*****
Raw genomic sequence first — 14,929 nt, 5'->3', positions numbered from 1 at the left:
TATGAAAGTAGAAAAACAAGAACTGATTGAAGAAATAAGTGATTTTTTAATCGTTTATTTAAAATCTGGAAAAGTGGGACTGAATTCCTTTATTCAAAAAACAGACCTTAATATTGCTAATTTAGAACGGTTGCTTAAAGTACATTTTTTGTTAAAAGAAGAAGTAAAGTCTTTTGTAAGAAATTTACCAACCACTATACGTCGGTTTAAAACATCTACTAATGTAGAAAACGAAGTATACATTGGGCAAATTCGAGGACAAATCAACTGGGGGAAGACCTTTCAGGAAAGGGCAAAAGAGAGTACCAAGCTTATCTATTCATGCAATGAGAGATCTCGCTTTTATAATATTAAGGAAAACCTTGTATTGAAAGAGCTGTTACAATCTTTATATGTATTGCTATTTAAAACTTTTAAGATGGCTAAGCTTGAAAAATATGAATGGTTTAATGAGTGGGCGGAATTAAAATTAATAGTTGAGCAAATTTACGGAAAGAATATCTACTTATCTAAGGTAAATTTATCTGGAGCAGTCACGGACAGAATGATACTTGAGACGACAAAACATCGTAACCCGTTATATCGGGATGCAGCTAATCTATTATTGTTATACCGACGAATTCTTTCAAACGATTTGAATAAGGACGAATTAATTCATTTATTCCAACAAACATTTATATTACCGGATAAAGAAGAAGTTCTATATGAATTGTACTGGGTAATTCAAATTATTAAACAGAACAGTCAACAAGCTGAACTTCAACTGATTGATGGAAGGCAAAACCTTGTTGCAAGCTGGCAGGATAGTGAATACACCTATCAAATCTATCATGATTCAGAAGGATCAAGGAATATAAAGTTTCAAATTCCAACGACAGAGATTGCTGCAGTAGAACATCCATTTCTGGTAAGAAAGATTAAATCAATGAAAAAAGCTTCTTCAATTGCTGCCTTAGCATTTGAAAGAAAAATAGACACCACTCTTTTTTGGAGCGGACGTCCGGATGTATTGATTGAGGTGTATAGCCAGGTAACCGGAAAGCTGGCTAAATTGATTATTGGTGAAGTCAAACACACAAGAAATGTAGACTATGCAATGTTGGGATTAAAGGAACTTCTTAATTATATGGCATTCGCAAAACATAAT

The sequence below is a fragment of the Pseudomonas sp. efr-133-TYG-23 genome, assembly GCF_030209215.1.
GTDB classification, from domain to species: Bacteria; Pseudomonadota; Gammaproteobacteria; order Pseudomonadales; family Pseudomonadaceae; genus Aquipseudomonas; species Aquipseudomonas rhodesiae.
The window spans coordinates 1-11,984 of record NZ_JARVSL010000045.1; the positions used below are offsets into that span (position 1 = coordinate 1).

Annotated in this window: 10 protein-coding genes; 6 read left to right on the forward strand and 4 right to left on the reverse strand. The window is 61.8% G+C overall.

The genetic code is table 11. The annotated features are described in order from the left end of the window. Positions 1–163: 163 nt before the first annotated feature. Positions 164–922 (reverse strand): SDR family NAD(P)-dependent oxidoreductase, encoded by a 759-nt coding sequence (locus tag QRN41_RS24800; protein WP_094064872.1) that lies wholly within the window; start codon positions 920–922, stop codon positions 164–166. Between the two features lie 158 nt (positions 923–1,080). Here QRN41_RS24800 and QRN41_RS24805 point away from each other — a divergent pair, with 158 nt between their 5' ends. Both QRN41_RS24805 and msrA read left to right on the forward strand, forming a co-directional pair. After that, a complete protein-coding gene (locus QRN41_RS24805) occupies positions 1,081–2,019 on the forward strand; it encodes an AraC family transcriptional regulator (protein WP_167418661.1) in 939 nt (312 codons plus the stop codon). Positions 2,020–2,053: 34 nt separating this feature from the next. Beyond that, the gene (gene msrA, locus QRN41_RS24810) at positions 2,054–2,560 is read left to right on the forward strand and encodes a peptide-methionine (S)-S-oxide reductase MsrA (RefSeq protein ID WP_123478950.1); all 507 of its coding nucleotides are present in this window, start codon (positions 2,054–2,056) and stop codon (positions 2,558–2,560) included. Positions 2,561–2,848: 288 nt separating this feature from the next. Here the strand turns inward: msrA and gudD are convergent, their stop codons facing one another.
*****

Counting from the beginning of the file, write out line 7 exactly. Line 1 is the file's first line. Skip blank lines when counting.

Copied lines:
The genetic code is table 11. The annotated features are described in order from the left end of the window. Positions 1–163: 163 nt before the first annotated feature. Positions 164–922 (reverse strand): SDR family NAD(P)-dependent oxidoreductase, encoded by a 759-nt coding sequence (locus tag QRN41_RS24800; protein WP_094064872.1) that lies wholly within the window; start codon positions 920–922, stop codon positions 164–166. Between the two features lie 158 nt (positions 923–1,080). Here QRN41_RS24800 and QRN41_RS24805 point away from each other — a divergent pair, with 158 nt between their 5' ends. Both QRN41_RS24805 and msrA read left to right on the forward strand, forming a co-directional pair. After that, a complete protein-coding gene (locus QRN41_RS24805) occupies positions 1,081–2,019 on the forward strand; it encodes an AraC family transcriptional regulator (protein WP_167418661.1) in 939 nt (312 codons plus the stop codon). Positions 2,020–2,053: 34 nt separating this feature from the next. Beyond that, the gene (gene msrA, locus QRN41_RS24810) at positions 2,054–2,560 is read left to right on the forward strand and encodes a peptide-methionine (S)-S-oxide reductase MsrA (RefSeq protein ID WP_123478950.1); all 507 of its coding nucleotides are present in this window, start codon (positions 2,054–2,056) and stop codon (positions 2,558–2,560) included. Positions 2,561–2,848: 288 nt separating this feature from the next. Here the strand turns inward: msrA and gudD are convergent, their stop codons facing one another.